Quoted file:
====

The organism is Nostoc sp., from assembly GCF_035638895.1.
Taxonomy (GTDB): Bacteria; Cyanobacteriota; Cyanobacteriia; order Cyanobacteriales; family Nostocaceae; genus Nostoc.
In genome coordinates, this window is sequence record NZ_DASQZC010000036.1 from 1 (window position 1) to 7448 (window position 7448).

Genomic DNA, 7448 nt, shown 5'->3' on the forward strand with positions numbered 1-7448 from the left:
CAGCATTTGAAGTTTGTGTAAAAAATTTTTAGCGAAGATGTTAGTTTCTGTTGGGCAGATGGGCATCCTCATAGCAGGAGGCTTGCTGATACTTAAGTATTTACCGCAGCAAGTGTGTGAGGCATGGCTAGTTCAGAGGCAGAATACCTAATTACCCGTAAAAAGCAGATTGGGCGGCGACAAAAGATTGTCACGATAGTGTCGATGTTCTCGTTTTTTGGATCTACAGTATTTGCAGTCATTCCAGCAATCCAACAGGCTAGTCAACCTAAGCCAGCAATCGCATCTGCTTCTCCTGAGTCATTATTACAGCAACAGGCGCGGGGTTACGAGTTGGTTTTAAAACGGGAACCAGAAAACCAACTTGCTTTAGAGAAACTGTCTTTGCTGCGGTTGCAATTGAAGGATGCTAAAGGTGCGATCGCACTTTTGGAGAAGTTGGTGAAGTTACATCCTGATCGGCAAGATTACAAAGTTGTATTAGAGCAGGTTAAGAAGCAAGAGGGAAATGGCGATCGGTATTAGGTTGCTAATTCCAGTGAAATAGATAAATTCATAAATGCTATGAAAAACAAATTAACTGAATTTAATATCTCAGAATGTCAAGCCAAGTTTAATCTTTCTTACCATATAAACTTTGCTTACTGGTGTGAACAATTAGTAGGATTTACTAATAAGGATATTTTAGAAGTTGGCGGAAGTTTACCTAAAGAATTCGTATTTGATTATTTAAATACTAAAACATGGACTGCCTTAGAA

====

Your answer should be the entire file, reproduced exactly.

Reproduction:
The organism is Nostoc sp., from assembly GCF_035638895.1.
Taxonomy (GTDB): Bacteria; Cyanobacteriota; Cyanobacteriia; order Cyanobacteriales; family Nostocaceae; genus Nostoc.
In genome coordinates, this window is sequence record NZ_DASQZC010000036.1 from 1 (window position 1) to 7448 (window position 7448).

Genomic DNA, 7448 nt, shown 5'->3' on the forward strand with positions numbered 1-7448 from the left:
CAGCATTTGAAGTTTGTGTAAAAAATTTTTAGCGAAGATGTTAGTTTCTGTTGGGCAGATGGGCATCCTCATAGCAGGAGGCTTGCTGATACTTAAGTATTTACCGCAGCAAGTGTGTGAGGCATGGCTAGTTCAGAGGCAGAATACCTAATTACCCGTAAAAAGCAGATTGGGCGGCGACAAAAGATTGTCACGATAGTGTCGATGTTCTCGTTTTTTGGATCTACAGTATTTGCAGTCATTCCAGCAATCCAACAGGCTAGTCAACCTAAGCCAGCAATCGCATCTGCTTCTCCTGAGTCATTATTACAGCAACAGGCGCGGGGTTACGAGTTGGTTTTAAAACGGGAACCAGAAAACCAACTTGCTTTAGAGAAACTGTCTTTGCTGCGGTTGCAATTGAAGGATGCTAAAGGTGCGATCGCACTTTTGGAGAAGTTGGTGAAGTTACATCCTGATCGGCAAGATTACAAAGTTGTATTAGAGCAGGTTAAGAAGCAAGAGGGAAATGGCGATCGGTATTAGGTTGCTAATTCCAGTGAAATAGATAAATTCATAAATGCTATGAAAAACAAATTAACTGAATTTAATATCTCAGAATGTCAAGCCAAGTTTAATCTTTCTTACCATATAAACTTTGCTTACTGGTGTGAACAATTAGTAGGATTTACTAATAAGGATATTTTAGAAGTTGGCGGAAGTTTACCTAAAGAATTCGTATTTGATTATTTAAATACTAAAACATGGACTGCCTTAGAA